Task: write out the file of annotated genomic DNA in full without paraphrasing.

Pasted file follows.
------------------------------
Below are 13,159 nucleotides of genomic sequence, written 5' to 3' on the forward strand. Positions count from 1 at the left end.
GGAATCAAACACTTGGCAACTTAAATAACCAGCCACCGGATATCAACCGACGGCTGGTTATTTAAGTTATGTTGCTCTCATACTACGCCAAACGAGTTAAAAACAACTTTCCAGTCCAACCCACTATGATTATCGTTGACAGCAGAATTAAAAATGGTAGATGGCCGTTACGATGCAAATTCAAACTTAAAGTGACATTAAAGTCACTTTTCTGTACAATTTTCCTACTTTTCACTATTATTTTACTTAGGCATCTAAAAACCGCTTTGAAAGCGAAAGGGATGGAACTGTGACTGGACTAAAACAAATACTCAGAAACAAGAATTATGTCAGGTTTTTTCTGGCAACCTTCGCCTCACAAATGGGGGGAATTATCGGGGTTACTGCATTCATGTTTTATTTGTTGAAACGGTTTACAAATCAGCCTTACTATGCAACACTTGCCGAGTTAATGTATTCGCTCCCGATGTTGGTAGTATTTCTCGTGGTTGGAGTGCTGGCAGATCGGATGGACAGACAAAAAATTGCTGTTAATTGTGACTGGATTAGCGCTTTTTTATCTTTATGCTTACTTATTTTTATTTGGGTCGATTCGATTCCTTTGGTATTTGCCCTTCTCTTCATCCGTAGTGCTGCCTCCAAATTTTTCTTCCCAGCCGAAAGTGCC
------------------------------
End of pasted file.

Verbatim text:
Below are 13,159 nucleotides of genomic sequence, written 5' to 3' on the forward strand. Positions count from 1 at the left end.
GGAATCAAACACTTGGCAACTTAAATAACCAGCCACCGGATATCAACCGACGGCTGGTTATTTAAGTTATGTTGCTCTCATACTACGCCAAACGAGTTAAAAACAACTTTCCAGTCCAACCCACTATGATTATCGTTGACAGCAGAATTAAAAATGGTAGATGGCCGTTACGATGCAAATTCAAACTTAAAGTGACATTAAAGTCACTTTTCTGTACAATTTTCCTACTTTTCACTATTATTTTACTTAGGCATCTAAAAACCGCTTTGAAAGCGAAAGGGATGGAACTGTGACTGGACTAAAACAAATACTCAGAAACAAGAATTATGTCAGGTTTTTTCTGGCAACCTTCGCCTCACAAATGGGGGGAATTATCGGGGTTACTGCATTCATGTTTTATTTGTTGAAACGGTTTACAAATCAGCCTTACTATGCAACACTTGCCGAGTTAATGTATTCGCTCCCGATGTTGGTAGTATTTCTCGTGGTTGGAGTGCTGGCAGATCGGATGGACAGACAAAAAATTGCTGTTAATTGTGACTGGATTAGCGCTTTTTTATCTTTATGCTTACTTATTTTTATTTGGGTCGATTCGATTCCTTTGGTATTTGCCCTTCTCTTCATCCGTAGTGCTGCCTCCAAATTTTTCTTCCCAGCCGAAAGTGCC